SELF-DRIVING CARS cars made by Swedish manufacturer Volvo get thrown off by kangaroos, says the company.
The company's cars are more used to deer, elk and moose for its Large Animal Detection System (LADS) across the S90 and XC90 autonomous vehicles.
Volvo Australia's technical manager David Pickett told ABC News: "We've noticed with the kangaroo being in mid-flight ... when it's in the air it actually looks like it's further away, then it lands and it looks closer,"
Echoes of Father Ted and Dougal perhaps?
"First we have to start identifying the roo," he said. "We identify what a human looks like by how a human walks because it's not only the one type of human — you've got short people, tall people, people wearing coats. The same applies to a roo."
So far, Volvo scientists have spent 18 months on the ‘roo conundrum, which it is vital to solve. There are already an estimated 16,000 roo crashes a year and driverless cars are not going to be allowed on Aussie roads if they make the problem worse.
The Roos News comes as Volvo is one of three companies to announce a tie-in with Nvidia to improve self-driving car tech. The GPU giant has signed a deal with Volkswagen, Volvo, ZF and Hella to bring better AI to self-driving cars.
It's going to be important as many Aussie roads are unmarked or have huge road trains from one end of the country to the other.
Nvidia confirms: "Volvo, Autoliv, Zenuity and NVIDIA will work together to create systems that can utilise deep learning, a form of artificial intelligence, to recognise objects in their environment, anticipate potential threats and navigate safely."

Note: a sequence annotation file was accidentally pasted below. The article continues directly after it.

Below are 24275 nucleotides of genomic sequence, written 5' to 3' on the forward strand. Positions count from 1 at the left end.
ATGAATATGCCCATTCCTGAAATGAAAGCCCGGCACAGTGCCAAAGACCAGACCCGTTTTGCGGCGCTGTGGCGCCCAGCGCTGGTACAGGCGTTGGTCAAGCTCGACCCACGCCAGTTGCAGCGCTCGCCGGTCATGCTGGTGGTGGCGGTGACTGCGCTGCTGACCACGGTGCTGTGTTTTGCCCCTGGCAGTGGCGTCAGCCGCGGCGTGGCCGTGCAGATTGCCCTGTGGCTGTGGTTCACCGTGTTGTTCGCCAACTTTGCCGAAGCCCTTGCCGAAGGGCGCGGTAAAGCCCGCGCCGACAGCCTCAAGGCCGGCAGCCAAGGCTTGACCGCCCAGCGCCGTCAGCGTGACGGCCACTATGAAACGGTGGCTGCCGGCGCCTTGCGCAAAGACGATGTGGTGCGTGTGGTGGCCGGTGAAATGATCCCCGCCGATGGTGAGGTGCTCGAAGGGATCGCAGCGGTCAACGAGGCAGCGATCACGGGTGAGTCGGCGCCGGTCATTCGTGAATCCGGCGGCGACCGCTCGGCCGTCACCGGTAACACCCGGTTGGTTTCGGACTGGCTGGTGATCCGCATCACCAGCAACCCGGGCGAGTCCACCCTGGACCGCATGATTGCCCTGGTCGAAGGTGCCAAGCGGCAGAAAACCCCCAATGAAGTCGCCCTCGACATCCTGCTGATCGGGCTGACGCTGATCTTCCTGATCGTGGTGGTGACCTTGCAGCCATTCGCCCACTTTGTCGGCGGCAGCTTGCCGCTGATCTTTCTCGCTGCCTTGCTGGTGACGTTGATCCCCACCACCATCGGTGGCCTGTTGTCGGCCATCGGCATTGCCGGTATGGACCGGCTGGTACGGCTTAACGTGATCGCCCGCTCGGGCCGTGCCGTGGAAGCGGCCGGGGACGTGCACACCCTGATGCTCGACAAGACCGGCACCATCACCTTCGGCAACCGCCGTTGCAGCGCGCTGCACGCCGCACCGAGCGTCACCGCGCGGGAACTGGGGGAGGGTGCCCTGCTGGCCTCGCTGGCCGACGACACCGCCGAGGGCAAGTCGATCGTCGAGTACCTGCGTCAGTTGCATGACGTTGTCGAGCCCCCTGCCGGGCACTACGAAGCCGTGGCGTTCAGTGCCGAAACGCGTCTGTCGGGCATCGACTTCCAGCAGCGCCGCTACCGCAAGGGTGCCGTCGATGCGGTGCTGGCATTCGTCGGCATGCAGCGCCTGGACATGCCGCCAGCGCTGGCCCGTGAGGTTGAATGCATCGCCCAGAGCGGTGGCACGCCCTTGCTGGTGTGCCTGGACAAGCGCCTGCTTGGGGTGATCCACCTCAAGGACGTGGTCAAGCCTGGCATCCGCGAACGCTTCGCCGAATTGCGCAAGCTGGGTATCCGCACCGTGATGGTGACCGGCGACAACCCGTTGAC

"VW is cooperating with NVIDIA to develop advanced AI systems with deep learning. Specialists are exploring possibilities to use deep learning in corporate processes and in the field of mobility services. For example, they are developing new procedures for optimising traffic flow in cities."
"ZF, one of the industry's largest automotive suppliers, and HELLA, a leading tier 1 supplier of camera perception software and sensor technologies, will provide customers with a complete self-driving system that integrates front camera units, as well as supporting software functions and radar systems, using the NVIDIA DRIVE™ PX AI platform"
Nvidia already announced it was partnering with Toyota at its recent GTC event in California, a statement of intent towards the company's ongoing desire to excel in the field of autonomous cars.
Volvo has been working on its self-driving fleet with Uber, so it's not surprising that it's just announced a new partnership. µ
Celebrity Apprentice star says Europe has 'taken advantage of the US'
1995 called, they want their news item back
LG's gaming-focused monitor is impressive and affordable
It's now safe to eat croissants over your laptop again